Riyadh, Saudi Arabia — In only 48 brief hours here last week, I witnessed history in the making with not just one, but several life-changing events.
There was the country’s first international conference on human rights; the first public demonstration attended by hundreds of Saudis; the first noticeable presence by Saudi women at both the conference and demonstration; the first-ever announcement of free democratic elections; and the opening of Kingdom Centre, the largest commercial facility of its kind in the world, including the world’s highest mosque. That is a long list of firsts for this notably conservative 70-year-old Middle East monarchy.
Yet Saudi officials claim to have practiced democracy and to have held free elections for generations in their tribal-based society, pointing out that the chief of each tribe is always elected, as is the leader of the country’s Tribal Council of Chiefs.
They also believe that it will take a long time for the West to understand them, which is why they were so welcoming to a visiting committee of four Canadian MPs who landed in Riyadh just as I was leaving.
Why was I there in the first place? I was attending one of those history-making events — the conference for Human Rights in Peace and War, organized by the Saudi Red Crescent Society and featuring international academicians, social justice experts, and NGO activists.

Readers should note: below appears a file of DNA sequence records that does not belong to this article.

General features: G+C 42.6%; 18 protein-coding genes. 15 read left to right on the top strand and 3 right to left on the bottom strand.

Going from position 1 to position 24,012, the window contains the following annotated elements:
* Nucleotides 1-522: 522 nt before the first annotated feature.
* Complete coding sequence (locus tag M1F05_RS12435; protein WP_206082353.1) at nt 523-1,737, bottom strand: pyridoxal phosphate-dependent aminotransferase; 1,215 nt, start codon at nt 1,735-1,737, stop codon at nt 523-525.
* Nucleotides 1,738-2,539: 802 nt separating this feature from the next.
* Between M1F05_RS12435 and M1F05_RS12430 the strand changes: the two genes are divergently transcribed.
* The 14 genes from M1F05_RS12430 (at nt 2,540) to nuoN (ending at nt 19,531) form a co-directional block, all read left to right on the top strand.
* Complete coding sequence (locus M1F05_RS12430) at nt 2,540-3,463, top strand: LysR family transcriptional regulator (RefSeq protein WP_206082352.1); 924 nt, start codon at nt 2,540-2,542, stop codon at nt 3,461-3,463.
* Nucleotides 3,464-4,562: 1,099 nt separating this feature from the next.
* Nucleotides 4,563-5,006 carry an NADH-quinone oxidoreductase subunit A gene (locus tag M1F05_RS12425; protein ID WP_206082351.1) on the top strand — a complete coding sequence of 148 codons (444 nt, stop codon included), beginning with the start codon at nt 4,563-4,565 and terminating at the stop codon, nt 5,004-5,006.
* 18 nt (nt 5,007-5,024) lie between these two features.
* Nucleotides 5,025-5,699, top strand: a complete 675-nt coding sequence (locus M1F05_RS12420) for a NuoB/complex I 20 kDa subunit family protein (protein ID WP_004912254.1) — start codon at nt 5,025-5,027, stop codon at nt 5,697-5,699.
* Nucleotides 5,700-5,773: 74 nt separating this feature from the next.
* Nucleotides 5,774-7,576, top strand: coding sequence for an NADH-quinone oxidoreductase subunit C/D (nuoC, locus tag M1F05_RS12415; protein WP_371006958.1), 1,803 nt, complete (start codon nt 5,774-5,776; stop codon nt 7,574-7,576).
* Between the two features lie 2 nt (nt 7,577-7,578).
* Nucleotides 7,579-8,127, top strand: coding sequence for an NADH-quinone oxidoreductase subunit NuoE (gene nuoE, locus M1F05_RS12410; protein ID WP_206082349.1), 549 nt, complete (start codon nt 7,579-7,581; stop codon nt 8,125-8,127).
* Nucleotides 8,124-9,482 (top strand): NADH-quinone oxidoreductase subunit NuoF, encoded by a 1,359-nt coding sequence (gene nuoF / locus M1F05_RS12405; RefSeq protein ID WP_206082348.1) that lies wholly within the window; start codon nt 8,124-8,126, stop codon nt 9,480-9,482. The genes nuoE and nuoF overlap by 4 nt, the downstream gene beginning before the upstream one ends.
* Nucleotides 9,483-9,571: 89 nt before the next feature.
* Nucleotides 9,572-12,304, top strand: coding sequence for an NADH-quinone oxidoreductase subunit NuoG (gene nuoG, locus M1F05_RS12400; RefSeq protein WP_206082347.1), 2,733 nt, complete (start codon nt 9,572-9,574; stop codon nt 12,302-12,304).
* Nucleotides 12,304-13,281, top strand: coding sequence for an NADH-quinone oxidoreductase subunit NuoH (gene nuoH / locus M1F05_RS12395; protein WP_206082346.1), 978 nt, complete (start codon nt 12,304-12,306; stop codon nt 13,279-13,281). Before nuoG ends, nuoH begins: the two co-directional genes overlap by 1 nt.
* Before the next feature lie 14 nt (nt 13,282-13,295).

A keynote paper there was presented by a women, Dr. Rifaat Hassan, a prominent law professor at the University of Louisville. The Pakistani-born American human rights activist held the rapt attention of the entire conference, whose participants included some 200 males from a dozen countries and, more significantly, two dozen Saudi women representing academia and Saudi NGOs. Another key paper was given by another woman; Princess Hosa Ben Salman, the daughter of the Governor of the Province of Riyadh a Western educated academic.
Yet this ground-breaking gathering received mainly negative coverage from Western media. One source reported that a conference on human rights was being held in Saudi Arabia, despite it being widely regarded in the West as "one of the world’s most repressive regimes."
But tough questions were both voiced and discussed, as well as being reported in local media. For example, the establishment of independent human rights-focused NGOs to insure the implementation of International Humanitarian Law was urged. Prince Naif, the Saudi Minister of the Interior, also promised a speedy conclusion to the ongoing investigation of a tragic prison fire which took the lives of both inmates and guards in the summer of 2002.
When I asked about the case of recently released prisoner William Sampson, which is uppermost on Canadians’ minds whenever Saudi Arabia is mentioned these days, an official confirmed to me that his government will investigate any allegation of torture, if and when Mr. Sampson files a formal request via the Canadian government.
I proposed that the huge gap between theory and practice in both the developed and developing nations (especially after 9/11) should be the theme of a future follow-up conference. Most Saudi academics and NGO representatives agreed.